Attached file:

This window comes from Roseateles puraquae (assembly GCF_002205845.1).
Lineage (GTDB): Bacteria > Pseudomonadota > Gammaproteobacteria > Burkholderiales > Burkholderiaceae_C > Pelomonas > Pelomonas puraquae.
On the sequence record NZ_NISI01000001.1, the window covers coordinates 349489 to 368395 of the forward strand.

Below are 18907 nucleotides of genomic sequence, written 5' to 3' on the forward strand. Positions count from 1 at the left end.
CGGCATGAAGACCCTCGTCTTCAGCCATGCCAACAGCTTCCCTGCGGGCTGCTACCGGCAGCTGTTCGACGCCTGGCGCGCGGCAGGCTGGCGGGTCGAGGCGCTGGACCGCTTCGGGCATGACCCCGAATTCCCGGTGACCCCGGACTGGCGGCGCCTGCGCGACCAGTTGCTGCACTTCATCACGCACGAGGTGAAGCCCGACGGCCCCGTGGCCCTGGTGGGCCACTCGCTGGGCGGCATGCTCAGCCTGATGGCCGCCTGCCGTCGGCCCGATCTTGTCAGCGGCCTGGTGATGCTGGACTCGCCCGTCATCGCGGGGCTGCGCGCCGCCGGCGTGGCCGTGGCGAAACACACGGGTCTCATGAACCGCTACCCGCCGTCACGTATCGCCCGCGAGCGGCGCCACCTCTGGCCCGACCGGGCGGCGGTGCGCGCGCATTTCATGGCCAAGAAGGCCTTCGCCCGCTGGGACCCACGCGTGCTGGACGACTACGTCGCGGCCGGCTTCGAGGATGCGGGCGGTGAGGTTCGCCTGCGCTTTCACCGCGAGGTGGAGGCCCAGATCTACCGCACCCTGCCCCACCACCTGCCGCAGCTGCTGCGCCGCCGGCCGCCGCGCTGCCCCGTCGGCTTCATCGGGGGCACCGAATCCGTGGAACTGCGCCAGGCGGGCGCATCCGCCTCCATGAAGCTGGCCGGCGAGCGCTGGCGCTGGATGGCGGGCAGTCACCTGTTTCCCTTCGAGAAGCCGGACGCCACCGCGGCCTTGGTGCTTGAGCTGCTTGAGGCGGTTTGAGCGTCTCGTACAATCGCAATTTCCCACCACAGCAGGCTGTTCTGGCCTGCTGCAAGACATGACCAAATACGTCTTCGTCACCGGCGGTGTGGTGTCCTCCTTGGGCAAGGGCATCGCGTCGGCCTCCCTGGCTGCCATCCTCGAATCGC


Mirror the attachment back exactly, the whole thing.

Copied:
This window comes from Roseateles puraquae (assembly GCF_002205845.1).
Lineage (GTDB): Bacteria > Pseudomonadota > Gammaproteobacteria > Burkholderiales > Burkholderiaceae_C > Pelomonas > Pelomonas puraquae.
On the sequence record NZ_NISI01000001.1, the window covers coordinates 349489 to 368395 of the forward strand.

Below are 18907 nucleotides of genomic sequence, written 5' to 3' on the forward strand. Positions count from 1 at the left end.
CGGCATGAAGACCCTCGTCTTCAGCCATGCCAACAGCTTCCCTGCGGGCTGCTACCGGCAGCTGTTCGACGCCTGGCGCGCGGCAGGCTGGCGGGTCGAGGCGCTGGACCGCTTCGGGCATGACCCCGAATTCCCGGTGACCCCGGACTGGCGGCGCCTGCGCGACCAGTTGCTGCACTTCATCACGCACGAGGTGAAGCCCGACGGCCCCGTGGCCCTGGTGGGCCACTCGCTGGGCGGCATGCTCAGCCTGATGGCCGCCTGCCGTCGGCCCGATCTTGTCAGCGGCCTGGTGATGCTGGACTCGCCCGTCATCGCGGGGCTGCGCGCCGCCGGCGTGGCCGTGGCGAAACACACGGGTCTCATGAACCGCTACCCGCCGTCACGTATCGCCCGCGAGCGGCGCCACCTCTGGCCCGACCGGGCGGCGGTGCGCGCGCATTTCATGGCCAAGAAGGCCTTCGCCCGCTGGGACCCACGCGTGCTGGACGACTACGTCGCGGCCGGCTTCGAGGATGCGGGCGGTGAGGTTCGCCTGCGCTTTCACCGCGAGGTGGAGGCCCAGATCTACCGCACCCTGCCCCACCACCTGCCGCAGCTGCTGCGCCGCCGGCCGCCGCGCTGCCCCGTCGGCTTCATCGGGGGCACCGAATCCGTGGAACTGCGCCAGGCGGGCGCATCCGCCTCCATGAAGCTGGCCGGCGAGCGCTGGCGCTGGATGGCGGGCAGTCACCTGTTTCCCTTCGAGAAGCCGGACGCCACCGCGGCCTTGGTGCTTGAGCTGCTTGAGGCGGTTTGAGCGTCTCGTACAATCGCAATTTCCCACCACAGCAGGCTGTTCTGGCCTGCTGCAAGACATGACCAAATACGTCTTCGTCACCGGCGGTGTGGTGTCCTCCTTGGGCAAGGGCATCGCGTCGGCCTCCCTGGCTGCCATCCTCGAATCGC